February 20, 2007

Brad Yoder

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On Saturday, March 10, Pittsburgh-based singer and songwriter Brad Yoder brings his guitar, saxophone and a big bag of songs to Smart Monkey Cafe, 335 Elmira Road in Ithaca, for a 7:00 p.m. acoustic show. This show is free (tips appreciated), and all ages are welcome. Call 607.273.1455 for more information.

Recently voted “Best Acoustic Artist 2006” by readers of the Pittsburgh City Paper for the third time in four years, Brad Yoder logs over 150 performances annually, playing colleges, cafés, clubs, festivals, First Nights, and even the zoo. Along the way, he has opened for artists such as Tegan & Sara, the Cowboy Junkies, Robyn Hitchcock, Hot Tuna, Erin McKeown, and Rob Dickinson of Catherine Wheel, and sold over 5,000 copies of four self-released CDs. His songs have appeared on CBS’s “NUMB3RS,” NPR’s “Car Talk,” the ABC Family Network’s “Beautiful People,” a “Dawson’s Creek” season DVD, and as part of the Pittsburgh Regional History Center’s 9-11 Memorial Exhibit.

Although Yoder plays out mostly in solo or duo acoustic incarnations, his new CD “Someday or Never” (2006) demonstrates that there’s more than a little rock under those folksinger trappings. “Someday or Never,” featuring 14 songs plus a remixed bonus track, is the culmination of three years of work, continuing in the rock-pop-folk vein of “Used,” Yoder’s critically acclaimed 2002 release. The new album was recorded and mixed almost exclusively in the first-floor living room of Yoder’s house, using equipment belonging to Yoder and sound engineer Peter Beckerman. Beckerman, a 10-year veteran of New York City’s recording studio scene before moving to Pittsburgh, co-produced, engineered, and mixed the CD, as he did with “Used.” Veteran engineer-producer Mitch Easter, founder of the seminal indie band Let’s Active and known for his work on REM’s early recordings, mixed “Immortal,” the album’s fourth track, at his North Carolina Fidelitorium studio in March 2006. Local producer Soy Sos provided the slinky electronica re-visioning of “Convenience Store,” which serves as the album’s bonus track.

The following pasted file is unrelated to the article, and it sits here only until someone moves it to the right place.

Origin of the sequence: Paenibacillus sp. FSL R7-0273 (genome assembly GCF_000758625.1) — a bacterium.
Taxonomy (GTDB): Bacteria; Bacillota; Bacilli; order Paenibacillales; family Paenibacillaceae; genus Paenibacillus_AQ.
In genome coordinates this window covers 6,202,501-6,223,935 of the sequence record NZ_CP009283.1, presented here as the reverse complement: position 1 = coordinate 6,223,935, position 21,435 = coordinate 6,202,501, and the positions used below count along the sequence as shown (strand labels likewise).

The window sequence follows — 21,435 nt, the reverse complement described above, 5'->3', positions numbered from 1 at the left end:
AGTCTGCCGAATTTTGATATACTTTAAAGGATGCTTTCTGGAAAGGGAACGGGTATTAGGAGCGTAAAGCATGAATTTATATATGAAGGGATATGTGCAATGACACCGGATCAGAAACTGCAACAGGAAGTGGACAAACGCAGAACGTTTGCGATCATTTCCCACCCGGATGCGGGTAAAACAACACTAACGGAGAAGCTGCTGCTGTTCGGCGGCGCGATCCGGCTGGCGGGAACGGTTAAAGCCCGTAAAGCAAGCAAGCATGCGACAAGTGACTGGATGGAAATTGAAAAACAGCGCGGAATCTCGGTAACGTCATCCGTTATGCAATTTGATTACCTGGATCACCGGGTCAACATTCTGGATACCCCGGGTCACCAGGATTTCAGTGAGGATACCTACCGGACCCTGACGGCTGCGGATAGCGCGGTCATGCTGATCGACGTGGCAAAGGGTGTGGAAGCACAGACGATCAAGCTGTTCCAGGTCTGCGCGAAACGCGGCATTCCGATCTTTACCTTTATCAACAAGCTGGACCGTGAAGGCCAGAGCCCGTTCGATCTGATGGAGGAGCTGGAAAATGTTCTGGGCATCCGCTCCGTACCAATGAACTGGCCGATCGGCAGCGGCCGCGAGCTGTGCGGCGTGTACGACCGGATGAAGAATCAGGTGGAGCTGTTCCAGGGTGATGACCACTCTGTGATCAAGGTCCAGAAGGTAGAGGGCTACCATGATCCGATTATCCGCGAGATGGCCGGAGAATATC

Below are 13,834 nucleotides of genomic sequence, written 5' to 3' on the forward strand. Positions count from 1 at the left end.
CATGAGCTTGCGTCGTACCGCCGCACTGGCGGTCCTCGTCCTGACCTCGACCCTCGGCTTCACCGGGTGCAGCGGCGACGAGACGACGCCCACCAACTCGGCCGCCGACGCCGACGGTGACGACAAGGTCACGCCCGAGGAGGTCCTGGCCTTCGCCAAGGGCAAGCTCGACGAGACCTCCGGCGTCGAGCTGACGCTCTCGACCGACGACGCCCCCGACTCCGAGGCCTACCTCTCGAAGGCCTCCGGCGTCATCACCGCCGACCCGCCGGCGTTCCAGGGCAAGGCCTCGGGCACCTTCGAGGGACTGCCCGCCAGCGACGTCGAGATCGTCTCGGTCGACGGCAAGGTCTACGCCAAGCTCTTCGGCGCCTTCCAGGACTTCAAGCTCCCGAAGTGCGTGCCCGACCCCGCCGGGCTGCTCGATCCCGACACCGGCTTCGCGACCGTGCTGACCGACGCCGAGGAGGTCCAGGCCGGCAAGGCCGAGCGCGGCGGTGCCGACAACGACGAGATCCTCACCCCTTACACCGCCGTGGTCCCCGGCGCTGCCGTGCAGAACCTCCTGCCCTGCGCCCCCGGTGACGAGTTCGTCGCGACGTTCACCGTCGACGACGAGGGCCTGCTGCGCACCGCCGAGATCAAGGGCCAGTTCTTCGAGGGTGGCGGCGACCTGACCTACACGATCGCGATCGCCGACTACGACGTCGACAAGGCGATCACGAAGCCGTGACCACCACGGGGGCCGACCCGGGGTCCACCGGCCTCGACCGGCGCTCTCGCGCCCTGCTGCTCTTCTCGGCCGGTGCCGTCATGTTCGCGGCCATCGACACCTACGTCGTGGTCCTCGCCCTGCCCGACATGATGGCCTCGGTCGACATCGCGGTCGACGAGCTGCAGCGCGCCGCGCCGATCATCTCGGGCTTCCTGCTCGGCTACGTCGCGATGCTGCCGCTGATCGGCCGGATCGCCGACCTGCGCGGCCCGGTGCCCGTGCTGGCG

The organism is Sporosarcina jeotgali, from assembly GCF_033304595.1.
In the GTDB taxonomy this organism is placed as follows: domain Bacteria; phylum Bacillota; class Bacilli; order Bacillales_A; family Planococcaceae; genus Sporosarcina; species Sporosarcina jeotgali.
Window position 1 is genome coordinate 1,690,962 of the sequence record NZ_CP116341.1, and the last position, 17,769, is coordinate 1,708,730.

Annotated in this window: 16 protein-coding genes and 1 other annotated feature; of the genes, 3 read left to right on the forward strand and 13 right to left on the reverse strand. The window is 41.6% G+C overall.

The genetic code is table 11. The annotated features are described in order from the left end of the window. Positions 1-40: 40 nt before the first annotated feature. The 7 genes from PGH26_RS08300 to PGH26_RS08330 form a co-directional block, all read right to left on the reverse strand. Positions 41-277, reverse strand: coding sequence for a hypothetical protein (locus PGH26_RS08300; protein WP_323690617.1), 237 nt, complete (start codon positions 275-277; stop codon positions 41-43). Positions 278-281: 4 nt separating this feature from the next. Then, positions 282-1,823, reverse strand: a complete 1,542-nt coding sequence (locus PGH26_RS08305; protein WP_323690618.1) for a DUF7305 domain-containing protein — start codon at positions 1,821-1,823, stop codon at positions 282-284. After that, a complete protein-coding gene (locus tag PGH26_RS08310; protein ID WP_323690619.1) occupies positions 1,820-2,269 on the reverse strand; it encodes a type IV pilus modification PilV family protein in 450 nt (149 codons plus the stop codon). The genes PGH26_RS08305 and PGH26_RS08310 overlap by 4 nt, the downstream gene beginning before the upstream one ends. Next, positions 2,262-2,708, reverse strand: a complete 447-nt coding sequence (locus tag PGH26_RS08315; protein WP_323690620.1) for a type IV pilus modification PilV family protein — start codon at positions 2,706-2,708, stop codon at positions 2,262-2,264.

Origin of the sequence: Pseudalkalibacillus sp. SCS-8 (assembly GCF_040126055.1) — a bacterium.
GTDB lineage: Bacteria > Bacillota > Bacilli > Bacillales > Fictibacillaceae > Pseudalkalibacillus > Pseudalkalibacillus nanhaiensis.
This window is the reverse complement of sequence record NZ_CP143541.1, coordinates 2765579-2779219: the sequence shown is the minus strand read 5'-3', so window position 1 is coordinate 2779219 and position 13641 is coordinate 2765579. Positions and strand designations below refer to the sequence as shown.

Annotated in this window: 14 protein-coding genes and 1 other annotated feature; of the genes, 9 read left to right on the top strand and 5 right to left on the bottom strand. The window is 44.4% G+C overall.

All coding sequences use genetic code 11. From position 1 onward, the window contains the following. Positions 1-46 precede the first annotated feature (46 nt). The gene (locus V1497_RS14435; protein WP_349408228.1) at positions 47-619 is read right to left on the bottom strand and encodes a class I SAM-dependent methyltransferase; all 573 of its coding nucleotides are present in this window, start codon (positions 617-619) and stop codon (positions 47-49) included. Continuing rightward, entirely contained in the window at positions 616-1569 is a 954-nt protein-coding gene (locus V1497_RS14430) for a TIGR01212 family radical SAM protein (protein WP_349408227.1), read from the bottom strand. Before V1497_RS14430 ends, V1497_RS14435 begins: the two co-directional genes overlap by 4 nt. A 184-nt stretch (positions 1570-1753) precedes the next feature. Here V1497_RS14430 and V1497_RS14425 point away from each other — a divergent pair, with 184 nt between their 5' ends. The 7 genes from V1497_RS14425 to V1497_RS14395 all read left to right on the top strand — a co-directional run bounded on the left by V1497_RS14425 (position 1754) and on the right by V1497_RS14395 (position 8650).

It’s Yoder’s unique mix of humorous, poetic, political, funky and edgy original songs, covering a musical range from folk to indie rock (with unexpected musical and lyrical twists), that has earned him a loyal following ranging from kids in single digits through retirees.